Prospective memory (PM) refers to an ability to remember carrying out previously formed intentions in the future. The demand for performing PM tasks in everyday increases as children enter schools. The key cognitive processing to complete PM tasks successfully involves voluntary retrieval and execution of PM intentions when PM cues occur. There are three types of PM cues, namely time-based (e.g., attend a friend’s birthday party at 7 o’clock on Saturday evening), event-based (e.g., buy fruit when passing a grocery shop), and activity-based (e.g., ask parents to sign on homework when it is completed). The three types of PM cues vary in difficulty of retrieval and may be associated with different demands for attentional resources. Compared with typically developing children, children with Attention Deficit Hyperactivity Disorder (ADHD) are more forgetful and show inattention in daily activities, suggesting potential impairment in PM function. However, few studies have investigated PM in children with ADHD. Moreover, no study has directly compared performance in three types of PM cue conditions and characteristics of the cognitive processing.
In order to address this issue, Dr. Raymond Chan’s team from the Neuropsychology and Applied Cognitive Neuroscience (NACN) Laboratory, CAS Key Laboratory of Mental Health, Institute of Psychology, and his collaborators including Dr Ying Qian from Peking University Sixth Hospital, and Professor Yan-yu Wang from Weifang Medical University have investigated time-, event-, and activity-based PM in 28 children with ADHD and 28 typically developing children using the Fishing game. The Fishing Game adopts the classical dual-task paradigm, and the primary/ongoing task requires children to fish. At the same time, they need to pay attention to PM cues while fishing, and stop fishing to execute PM tasks when the PM cues appear. In the time-based PM cue condition, children need to feed the cat with fish every full minute. In the event-based PM cue condition, children need to feed the cat when they catch a special stripy fish. In the activity-based PM cue condition, children need to row a boat ashore when the game is over and when they observe a big fish bone. In this study, we also measured children’s intelligence and two types of attention functions (i.e., sustained attention and switch attention).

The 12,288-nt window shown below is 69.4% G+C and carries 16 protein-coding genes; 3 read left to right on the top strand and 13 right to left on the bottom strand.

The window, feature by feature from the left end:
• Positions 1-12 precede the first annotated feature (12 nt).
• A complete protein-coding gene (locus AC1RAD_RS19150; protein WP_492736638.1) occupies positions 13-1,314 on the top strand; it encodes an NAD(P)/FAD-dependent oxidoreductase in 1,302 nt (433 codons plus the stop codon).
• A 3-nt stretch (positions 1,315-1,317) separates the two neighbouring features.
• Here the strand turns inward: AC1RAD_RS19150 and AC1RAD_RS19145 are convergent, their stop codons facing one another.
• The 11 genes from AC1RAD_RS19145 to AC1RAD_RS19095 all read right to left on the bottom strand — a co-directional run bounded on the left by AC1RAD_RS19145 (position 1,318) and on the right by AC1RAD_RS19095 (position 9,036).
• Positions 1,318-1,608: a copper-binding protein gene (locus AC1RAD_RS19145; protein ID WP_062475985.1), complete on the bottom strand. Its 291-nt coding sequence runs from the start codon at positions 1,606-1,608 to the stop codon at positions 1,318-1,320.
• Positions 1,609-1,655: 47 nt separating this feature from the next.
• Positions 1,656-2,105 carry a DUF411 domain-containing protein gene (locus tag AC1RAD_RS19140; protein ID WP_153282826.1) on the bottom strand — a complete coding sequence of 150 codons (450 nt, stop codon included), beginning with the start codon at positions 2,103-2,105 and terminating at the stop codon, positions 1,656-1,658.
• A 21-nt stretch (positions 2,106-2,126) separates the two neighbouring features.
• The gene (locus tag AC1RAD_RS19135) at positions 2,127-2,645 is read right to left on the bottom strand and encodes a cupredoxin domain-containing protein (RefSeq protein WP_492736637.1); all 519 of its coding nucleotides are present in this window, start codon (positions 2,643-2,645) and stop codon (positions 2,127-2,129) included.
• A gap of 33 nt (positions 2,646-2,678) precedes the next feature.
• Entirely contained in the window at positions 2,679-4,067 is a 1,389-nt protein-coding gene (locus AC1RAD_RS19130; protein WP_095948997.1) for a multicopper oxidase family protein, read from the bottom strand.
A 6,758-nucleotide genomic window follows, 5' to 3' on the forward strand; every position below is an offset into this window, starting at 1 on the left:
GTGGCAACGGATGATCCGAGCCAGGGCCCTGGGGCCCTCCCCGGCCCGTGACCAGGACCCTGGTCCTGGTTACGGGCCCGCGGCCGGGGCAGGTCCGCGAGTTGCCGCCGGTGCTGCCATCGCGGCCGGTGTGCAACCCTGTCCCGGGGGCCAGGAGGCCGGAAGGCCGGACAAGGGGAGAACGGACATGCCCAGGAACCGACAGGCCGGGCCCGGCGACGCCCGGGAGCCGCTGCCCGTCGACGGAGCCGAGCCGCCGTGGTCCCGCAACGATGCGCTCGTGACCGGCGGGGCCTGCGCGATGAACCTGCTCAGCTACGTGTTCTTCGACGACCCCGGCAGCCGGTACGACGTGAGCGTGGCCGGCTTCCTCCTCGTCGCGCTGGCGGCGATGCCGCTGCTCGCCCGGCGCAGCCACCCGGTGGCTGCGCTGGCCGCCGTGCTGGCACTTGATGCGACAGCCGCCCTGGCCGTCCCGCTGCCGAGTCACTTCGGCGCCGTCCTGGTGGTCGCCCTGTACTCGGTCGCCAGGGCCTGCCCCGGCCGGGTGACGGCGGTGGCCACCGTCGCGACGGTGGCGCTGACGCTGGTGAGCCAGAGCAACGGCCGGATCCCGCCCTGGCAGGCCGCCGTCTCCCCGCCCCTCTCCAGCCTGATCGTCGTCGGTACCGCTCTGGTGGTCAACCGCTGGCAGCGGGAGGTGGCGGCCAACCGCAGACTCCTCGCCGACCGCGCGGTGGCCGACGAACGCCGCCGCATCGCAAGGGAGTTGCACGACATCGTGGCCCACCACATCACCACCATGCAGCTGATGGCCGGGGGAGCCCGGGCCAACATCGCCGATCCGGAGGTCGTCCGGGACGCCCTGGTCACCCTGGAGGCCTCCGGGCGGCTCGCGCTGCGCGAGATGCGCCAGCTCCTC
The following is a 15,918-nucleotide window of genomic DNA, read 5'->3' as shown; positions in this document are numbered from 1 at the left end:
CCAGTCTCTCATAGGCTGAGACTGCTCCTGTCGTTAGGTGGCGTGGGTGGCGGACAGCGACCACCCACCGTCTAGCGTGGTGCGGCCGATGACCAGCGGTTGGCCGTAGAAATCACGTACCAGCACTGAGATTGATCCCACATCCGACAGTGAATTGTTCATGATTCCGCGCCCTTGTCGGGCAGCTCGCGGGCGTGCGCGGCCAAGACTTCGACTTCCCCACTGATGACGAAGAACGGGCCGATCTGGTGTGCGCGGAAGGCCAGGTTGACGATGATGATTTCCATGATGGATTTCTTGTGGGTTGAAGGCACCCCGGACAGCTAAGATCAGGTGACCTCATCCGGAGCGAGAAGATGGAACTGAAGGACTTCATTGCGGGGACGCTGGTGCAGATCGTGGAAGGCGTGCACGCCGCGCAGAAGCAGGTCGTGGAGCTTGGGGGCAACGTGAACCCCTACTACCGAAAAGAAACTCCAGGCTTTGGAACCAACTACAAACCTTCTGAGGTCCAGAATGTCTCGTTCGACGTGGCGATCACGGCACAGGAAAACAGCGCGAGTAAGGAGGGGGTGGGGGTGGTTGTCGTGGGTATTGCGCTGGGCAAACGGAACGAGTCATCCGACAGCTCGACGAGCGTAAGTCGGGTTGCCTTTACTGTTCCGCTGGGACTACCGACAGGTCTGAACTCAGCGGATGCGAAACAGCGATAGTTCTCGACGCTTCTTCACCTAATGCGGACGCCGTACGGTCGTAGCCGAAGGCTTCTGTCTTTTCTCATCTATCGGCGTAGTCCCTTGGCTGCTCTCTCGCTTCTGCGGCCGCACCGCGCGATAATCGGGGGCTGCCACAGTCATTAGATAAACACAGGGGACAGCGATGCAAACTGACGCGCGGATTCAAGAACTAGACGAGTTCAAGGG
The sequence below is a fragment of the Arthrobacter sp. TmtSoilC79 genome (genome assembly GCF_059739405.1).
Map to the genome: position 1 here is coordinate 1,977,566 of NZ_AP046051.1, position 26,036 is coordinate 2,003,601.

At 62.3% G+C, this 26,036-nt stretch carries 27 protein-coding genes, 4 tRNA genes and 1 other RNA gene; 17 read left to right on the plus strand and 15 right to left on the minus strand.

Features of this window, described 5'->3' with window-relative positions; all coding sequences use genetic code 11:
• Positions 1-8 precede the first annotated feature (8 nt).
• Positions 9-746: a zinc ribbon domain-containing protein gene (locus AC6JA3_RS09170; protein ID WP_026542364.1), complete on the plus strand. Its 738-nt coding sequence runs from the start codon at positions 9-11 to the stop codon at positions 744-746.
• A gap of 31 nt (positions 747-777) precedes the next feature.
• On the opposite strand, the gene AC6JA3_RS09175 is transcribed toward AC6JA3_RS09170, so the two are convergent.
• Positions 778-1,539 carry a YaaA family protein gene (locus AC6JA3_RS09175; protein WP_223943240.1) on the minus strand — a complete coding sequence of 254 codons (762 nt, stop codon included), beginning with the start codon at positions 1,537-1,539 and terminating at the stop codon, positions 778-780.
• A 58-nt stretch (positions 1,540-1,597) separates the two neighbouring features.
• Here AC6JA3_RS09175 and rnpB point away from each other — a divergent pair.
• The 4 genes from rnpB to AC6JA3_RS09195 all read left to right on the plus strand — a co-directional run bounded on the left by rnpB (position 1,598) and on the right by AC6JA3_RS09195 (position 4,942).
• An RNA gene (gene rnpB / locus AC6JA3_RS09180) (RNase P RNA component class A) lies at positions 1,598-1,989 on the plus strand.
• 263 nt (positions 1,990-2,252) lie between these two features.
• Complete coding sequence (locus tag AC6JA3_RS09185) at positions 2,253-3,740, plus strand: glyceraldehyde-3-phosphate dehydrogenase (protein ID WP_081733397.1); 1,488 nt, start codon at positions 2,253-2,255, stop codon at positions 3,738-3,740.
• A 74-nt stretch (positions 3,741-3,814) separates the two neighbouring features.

The findings showed that despite lower IQ and attentional deficits, children with ADHD exhibited similar level of PM performance as typically developing children, suggesting no signs of impairment in PM. Subsequent analysis indicated that type of PM cues had a significant impact on PM performance, and the patterns were similar in children with ADHD and typically developing children. Specifically, children in both groups showed the best performances in the activity-based PM task, followed by the event-based PM task, and the time-based PM task. This finding suggests that the ending of an activity as PM cues has certain advantages; children have more attentional resources for PM cues when an activity ends, and thus they are more likely to detect cues and retrieve intentions. However, both event- and time-based cues may need voluntary monitoring during the process of ongoing task. Since temporal cues are often more difficult to detect, they tend to demand higher level of monitoring, leading to worse performance.
It is worth noting that in the event-based PM condition, despite similar performance in PM task, children with ADHD exhibited worse ongoing task performance compared with typically developing children. This may reflect limited attentional resources in children with ADHD. When children with ADHD spend more attentional resources monitoring PM cues and completing PM tasks, they tend to pay larger cost on ongoing task performance compared with typically developing children.
Taken together, these findings suggest that children with ADHD have limited attention and experience difficulty in attending to both PM and ongoing task. Because children with ADHD showed best performance in activity-based PM cue conditions, parents and teachers may try to arrange PM tasks at the end of activities when they assign PM tasks. Under such circumstances, the ongoing task is over and children do not need to pay attention to it and are thus more likely to retrieve the PM intentions. Similarly, as children have difficulty completing time-based PM tasks, parents and teachers should consider replace temporal cues with event- or activity-based cues.
The study has been published online:
Yang, T.-X., Wang, Y.-Y., Wang, Y., Qian, Y., Cheung, E. F. C., & Chan, R. C. K.* (2019). Event-, Time- and Activity-Based Prospective Memory in Children with ADHD. Developmental Neuropsychology, 1-12. doi: 10.1080/87565641.2019.1695801
Yang, T., Chan, R. C. K.*, & Shum, D. (2011). The development of prospective memory in typically developing children. Neuropsychology, 25(3), 342–352. doi: 10.1037/a0022239